Q&A: Space round table to bring new topics to campus
Stephen Fleming hosts monthly round tables centered around space, as part of a series he started in 2017. Fleming is the vice president of Strategic Business Initiatives at the University of Arizona and has played a crucial role in bringing the space community together in the Tucson area.
The Space Roundtable features speakers who are knowledgeable in the field of space research. The crowds have grown since the round table started; the attendees of the monthly round tables have grown from 15 at the first to 66 at the most recent. Readers can sign up and learn more here. The Daily Wildcat spoke with Fleming about the round table via email. The interview has been lightly edited for clarity.
Daily Wildcat: What exactly is the Space Roundtable? How did it start and how long has it been going on?
Stephen Fleming: The Arizona Space Business Roundtable is a leadership forum promoting the state’s commercial space ecosystem. Our primary activity is monthly meetings featuring industry, government or military speakers with ample time for both informal networking and facilitated discussion. Speaking topics range from corporate overviews to space policy matters to business plans. Most meetings are held in Tucson, but we also host meetings in the Phoenix area and elsewhere in the state.
I started the Roundtable in September of 2017. I moved to Tucson to join the university in February of 2017, but I have a couple of decades of experience in the spaceflight community. As I reached out to likely partners around Arizona who were engaged in the business of space, I found that I was meeting people who had lived here for decades but who didn’t already know each other!
DW: How do you decide who will be speaking at the round table?
SF: It’s more an art than a science. I have a long list of interested parties, and I juggle the monthly slots based on availability and trying to keep a mix of interesting topics. I’m always interested in new potential speakers!
DW: Where did your interest in space first begin, and how have you pursued it?
SF: I was born in 1962, so I remember watching the Apollo missions on my parents’ black-and-white television. I always planned to be an astronaut … not one of the “right stuff” test pilots, but probably a middle-management type running some important engineering function for a lunar colony. America’s space efforts didn’t evolve that way, and after the Challenger disaster of 1986, I began re-evaluating my belief that NASA was the only way to get Americans into space. I started attending Atlanta meetings of the L5 Society, which was started in Tucson, which promoted human settlements in space, and then national conferences about private enterprise in space. As a venture capitalist, I made my first investment into a space launch startup in 1999 … unfortunately, it was not SpaceX. I have since helped form a national space-investment network and have invested in eleven space-related startups.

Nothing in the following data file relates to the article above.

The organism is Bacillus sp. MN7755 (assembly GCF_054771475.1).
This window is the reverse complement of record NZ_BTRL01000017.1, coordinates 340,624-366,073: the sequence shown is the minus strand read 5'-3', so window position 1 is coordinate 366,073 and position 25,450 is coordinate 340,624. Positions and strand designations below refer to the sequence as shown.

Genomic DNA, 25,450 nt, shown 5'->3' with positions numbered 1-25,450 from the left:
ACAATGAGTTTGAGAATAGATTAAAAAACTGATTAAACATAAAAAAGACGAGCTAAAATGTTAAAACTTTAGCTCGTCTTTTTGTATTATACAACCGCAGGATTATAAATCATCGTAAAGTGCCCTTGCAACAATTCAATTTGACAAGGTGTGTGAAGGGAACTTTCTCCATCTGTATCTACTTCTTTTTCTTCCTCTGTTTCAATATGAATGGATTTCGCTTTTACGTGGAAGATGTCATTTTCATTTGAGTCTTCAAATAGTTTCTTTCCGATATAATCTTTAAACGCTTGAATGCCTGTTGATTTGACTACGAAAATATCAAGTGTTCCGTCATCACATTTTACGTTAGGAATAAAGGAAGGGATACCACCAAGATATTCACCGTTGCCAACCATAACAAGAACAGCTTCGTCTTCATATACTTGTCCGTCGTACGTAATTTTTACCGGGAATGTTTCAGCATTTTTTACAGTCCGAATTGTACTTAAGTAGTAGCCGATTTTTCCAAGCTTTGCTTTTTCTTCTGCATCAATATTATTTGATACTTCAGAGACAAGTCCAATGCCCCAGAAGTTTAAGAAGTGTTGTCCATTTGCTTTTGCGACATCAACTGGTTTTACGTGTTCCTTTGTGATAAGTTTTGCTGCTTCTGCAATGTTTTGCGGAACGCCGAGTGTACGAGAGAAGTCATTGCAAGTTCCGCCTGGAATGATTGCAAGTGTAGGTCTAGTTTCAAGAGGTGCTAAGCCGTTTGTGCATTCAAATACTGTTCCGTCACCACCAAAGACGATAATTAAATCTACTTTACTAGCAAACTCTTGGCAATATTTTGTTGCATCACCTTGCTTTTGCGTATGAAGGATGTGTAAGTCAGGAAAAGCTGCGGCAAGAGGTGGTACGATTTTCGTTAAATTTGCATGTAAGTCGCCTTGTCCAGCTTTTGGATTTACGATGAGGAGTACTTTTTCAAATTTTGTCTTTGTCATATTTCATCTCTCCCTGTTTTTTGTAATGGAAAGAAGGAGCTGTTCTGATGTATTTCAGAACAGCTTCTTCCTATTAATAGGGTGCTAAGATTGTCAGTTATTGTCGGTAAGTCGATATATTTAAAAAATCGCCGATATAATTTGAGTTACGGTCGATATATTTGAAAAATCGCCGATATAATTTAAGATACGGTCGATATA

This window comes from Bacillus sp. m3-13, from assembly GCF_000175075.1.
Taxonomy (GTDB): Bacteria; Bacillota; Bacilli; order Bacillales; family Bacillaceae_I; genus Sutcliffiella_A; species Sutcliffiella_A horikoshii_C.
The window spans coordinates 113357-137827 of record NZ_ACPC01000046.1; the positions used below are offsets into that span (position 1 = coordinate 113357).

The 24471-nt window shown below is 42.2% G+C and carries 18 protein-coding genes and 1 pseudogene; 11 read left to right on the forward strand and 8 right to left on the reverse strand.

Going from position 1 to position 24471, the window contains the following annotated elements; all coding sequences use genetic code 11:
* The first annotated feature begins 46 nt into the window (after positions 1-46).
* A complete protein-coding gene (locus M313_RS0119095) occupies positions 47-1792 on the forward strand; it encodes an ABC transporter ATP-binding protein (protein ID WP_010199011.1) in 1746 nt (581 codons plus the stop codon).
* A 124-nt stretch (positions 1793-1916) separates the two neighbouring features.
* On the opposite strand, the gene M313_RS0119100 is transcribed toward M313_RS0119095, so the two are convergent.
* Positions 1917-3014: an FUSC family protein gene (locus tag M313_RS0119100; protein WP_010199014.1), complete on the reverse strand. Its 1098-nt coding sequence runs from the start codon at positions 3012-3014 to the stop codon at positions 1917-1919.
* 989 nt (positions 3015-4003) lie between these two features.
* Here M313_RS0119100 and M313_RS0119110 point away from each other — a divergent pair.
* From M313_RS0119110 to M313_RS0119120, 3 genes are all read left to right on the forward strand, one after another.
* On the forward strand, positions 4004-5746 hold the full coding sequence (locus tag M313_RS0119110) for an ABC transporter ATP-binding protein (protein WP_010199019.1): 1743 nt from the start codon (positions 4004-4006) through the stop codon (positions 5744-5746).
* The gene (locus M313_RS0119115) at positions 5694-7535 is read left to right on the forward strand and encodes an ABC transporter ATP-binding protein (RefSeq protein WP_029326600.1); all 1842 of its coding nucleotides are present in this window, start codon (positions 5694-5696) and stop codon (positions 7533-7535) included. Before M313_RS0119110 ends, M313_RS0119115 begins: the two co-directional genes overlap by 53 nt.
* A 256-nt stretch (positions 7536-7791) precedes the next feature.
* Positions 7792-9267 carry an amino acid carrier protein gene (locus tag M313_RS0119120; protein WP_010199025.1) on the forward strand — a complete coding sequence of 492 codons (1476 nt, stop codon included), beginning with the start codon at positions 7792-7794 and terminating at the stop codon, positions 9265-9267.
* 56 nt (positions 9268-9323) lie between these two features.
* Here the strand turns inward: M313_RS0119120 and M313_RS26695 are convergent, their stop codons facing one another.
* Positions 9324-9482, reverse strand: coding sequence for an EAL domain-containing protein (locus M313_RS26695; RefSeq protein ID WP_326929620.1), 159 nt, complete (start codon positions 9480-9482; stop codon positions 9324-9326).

DW: The speaker in January was Jim Cantrell, a co-founder of SpaceX and current CEO of Vector. Where did your relationship with him begin, and how did you convince him to speak at the round table?
SF: Jim and I have moved in the same circles for years, but I’m not sure if we ever actually met before I moved to Tucson; I sat on a panel with his former boss, Elon Musk, in 2002. I have known his technical co-founder John Garvey for at least that long. Jim is a hard guy to schedule, because of his incessant travel, but he was eager to speak when the calendars lined up properly. He’s a powerful and authoritative speaker on the shift from a public-sector space program to a private-sector space industry (where government is one of many paying customers). And he’s passionately committed to the Tucson community. He wanted to be sure that his talk was attended not just by business leaders but by undergraduate and graduate students considering working in the space industry – making sure they know they can build great careers in Arizona without moving to California or Texas!
DW: What can you tell me about the speaker scheduled for February?
SF: On February 11th, the round table is partnering with the UA College of Law to bring in Frans von der Dunk, professor of Space Law at the University of Nebraska. Some people are surprised to learn that the field of “space law” has been thriving for fifty years, with a growing body of treaties, legislation and scholarship regarding risks, obligations and capabilities across human spaceflight, satellite communications, radio astronomy, earth observation and now the promise of mining the Moon and asteroids. Von der Dunk is one of the acknowledged world leaders in space law, and it’s a great privilege for the UA community to be able to engage with him directly. Come to his lecture!
DW: What do you have in mind for the future of the Space Roundtable events?
SF: The demand is growing, and we have to figure out how to be more inclusive of the huge amount of space system development in metro Phoenix, as well as activities in Flagstaff, Prescott and Yuma. We are also coordinating with a number of other aerospace organizations in the state who have traditionally focused on the “aero” side of “aerospace” (aircraft, missiles, avionics, etc.) and are exploring how to expand into the “space” side of the equation. The business of space is thriving in Arizona, and just keeping up is a challenge!
DW: Who is the intended audience and, how can people find out more about this series of events?
SF: We have public, private and academic participants, including graduate and undergraduate students. Attendance is free. I maintain a very low-volume mailing list (only a couple of emails a month) which anyone is welcome to sign up for here.
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